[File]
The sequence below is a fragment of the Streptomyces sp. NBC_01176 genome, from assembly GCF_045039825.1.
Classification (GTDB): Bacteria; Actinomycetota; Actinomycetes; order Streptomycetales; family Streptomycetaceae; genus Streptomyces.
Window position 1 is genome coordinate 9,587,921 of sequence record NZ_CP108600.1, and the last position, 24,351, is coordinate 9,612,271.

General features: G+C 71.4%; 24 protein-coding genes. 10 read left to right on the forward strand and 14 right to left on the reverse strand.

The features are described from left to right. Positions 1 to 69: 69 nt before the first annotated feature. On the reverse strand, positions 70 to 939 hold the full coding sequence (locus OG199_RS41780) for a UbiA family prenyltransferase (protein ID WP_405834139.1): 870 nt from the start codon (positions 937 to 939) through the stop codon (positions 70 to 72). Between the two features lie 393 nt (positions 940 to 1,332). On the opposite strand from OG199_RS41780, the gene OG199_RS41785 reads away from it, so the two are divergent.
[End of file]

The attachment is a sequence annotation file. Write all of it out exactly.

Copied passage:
The sequence below is a fragment of the Streptomyces sp. NBC_01176 genome, from assembly GCF_045039825.1.
Classification (GTDB): Bacteria; Actinomycetota; Actinomycetes; order Streptomycetales; family Streptomycetaceae; genus Streptomyces.
Window position 1 is genome coordinate 9,587,921 of sequence record NZ_CP108600.1, and the last position, 24,351, is coordinate 9,612,271.

General features: G+C 71.4%; 24 protein-coding genes. 10 read left to right on the forward strand and 14 right to left on the reverse strand.

The features are described from left to right. Positions 1 to 69: 69 nt before the first annotated feature. On the reverse strand, positions 70 to 939 hold the full coding sequence (locus OG199_RS41780) for a UbiA family prenyltransferase (protein ID WP_405834139.1): 870 nt from the start codon (positions 937 to 939) through the stop codon (positions 70 to 72). Between the two features lie 393 nt (positions 940 to 1,332). On the opposite strand from OG199_RS41780, the gene OG199_RS41785 reads away from it, so the two are divergent.